Separate your construction costs into soft, horizontal and vertical components - soft for city fees, professional services , and holding/financing costs ... horizontal for any site prep, public improvements, and underground work ... vertical for foundation and everything on top of it. The vertical part can run around $150/sqft if you have strong relationships.
To give you some other data points, I have three projects going at the moment. One is 3 units. The other two are 4 units - I can't make the numbers work for just two units unless I'm able to keep the existing unit and add on or construct on the lot. Problem is those properties are prime flipping candidates too and if they're in a price range that makes sense for B&H, they generally make *more* sense to flip. In short, it's really really hard to justify Buy-Develop-Hold at this point in the market cycle because buyers are willing to pay so much - it generally makes more sense to Buy-Develop-Sell instead.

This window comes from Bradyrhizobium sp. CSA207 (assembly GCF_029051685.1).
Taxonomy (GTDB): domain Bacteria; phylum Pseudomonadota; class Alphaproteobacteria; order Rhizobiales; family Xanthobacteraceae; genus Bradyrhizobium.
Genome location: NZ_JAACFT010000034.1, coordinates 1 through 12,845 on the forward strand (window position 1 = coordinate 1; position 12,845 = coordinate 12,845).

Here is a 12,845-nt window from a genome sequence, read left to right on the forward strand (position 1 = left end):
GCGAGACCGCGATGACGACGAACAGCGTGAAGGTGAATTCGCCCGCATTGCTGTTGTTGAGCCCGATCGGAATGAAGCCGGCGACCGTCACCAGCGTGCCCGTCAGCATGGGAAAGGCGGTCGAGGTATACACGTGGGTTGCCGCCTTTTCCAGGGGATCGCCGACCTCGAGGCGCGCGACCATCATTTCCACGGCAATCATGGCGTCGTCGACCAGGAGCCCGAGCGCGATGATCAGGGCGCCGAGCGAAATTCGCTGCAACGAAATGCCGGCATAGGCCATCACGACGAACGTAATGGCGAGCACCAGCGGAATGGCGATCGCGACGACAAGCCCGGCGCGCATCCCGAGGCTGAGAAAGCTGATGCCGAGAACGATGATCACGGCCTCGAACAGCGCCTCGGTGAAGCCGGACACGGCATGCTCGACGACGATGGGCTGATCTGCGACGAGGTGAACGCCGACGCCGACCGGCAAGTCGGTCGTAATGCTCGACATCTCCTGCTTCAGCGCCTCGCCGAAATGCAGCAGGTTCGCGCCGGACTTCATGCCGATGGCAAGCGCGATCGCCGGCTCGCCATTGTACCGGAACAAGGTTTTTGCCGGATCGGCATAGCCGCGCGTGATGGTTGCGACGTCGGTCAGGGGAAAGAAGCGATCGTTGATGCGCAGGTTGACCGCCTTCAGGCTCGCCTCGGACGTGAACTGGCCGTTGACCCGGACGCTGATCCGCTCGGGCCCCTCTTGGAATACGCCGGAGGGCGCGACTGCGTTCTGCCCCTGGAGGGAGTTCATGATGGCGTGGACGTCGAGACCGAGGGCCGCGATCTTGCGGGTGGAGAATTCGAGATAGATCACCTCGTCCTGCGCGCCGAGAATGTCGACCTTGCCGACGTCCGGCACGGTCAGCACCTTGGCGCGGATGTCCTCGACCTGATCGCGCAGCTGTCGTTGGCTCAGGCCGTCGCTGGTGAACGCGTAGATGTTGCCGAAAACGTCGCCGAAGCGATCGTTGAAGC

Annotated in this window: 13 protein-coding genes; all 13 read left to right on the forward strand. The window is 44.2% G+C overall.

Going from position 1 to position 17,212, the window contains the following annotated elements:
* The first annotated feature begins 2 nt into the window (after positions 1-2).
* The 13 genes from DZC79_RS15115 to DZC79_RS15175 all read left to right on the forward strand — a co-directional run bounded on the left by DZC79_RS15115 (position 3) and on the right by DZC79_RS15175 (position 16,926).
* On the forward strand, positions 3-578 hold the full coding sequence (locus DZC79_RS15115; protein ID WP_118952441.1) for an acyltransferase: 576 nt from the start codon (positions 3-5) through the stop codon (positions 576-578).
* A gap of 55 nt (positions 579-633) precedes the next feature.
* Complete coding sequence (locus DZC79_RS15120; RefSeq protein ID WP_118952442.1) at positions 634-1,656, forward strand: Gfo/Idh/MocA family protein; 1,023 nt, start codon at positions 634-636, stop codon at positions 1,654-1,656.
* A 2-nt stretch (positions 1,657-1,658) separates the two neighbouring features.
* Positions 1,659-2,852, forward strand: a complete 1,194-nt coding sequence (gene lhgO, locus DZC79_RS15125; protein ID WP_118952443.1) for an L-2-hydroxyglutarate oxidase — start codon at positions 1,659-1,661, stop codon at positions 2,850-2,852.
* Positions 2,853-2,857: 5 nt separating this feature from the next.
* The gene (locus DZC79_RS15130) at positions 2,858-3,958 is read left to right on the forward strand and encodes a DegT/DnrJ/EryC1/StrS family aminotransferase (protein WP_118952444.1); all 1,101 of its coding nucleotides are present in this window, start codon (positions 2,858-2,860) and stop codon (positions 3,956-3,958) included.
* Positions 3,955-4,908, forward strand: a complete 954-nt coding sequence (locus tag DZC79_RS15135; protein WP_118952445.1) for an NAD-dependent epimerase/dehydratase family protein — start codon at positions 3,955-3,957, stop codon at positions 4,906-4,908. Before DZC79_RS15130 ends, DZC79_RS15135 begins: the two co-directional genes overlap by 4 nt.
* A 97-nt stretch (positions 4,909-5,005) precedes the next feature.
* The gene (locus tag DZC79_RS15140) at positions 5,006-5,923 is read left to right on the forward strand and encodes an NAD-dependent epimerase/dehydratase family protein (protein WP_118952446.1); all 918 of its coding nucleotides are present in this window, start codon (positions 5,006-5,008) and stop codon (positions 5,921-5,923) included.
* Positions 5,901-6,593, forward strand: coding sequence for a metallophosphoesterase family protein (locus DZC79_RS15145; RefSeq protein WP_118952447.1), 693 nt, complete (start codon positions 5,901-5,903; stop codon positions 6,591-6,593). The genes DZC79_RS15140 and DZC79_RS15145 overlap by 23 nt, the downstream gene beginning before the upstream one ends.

@Trevor Baker Just one thing to think about, scraping a building takes time. Permits, approvals, etc. all take longer than a “standard” rehab project.
I didn’t look at the Fed minutes today but the “tone” for the past couple of months is “rated will increase”. So when you do get the property completely, rented out, etc. you might find that “5% today” turns into “6% at completion.” Which takes you from $3.7K on a mortgage to $4.2K. Basically it’s a $500 per month swing.
I’m not sure what rate you used to calculate your future payment but I’d stress test your deal by looking at some scenarios involving higher debt service costs.
As others have stated, that $1,000/mo net will be drained very quickly after factoring prop management, repairs, vacancy, tax’s, etc. maybe not repairs for the first year or two since it’d be a new building but they would be inevitable in the future.
No, your strategy does not make sense. I suggest you learn to do a more detailed financial analysis and set criteria for minimum returns before you make a bad investment and learn the hard way. As a friend who is a former golf pro and bookie told me, “lessons aren’t cheap”.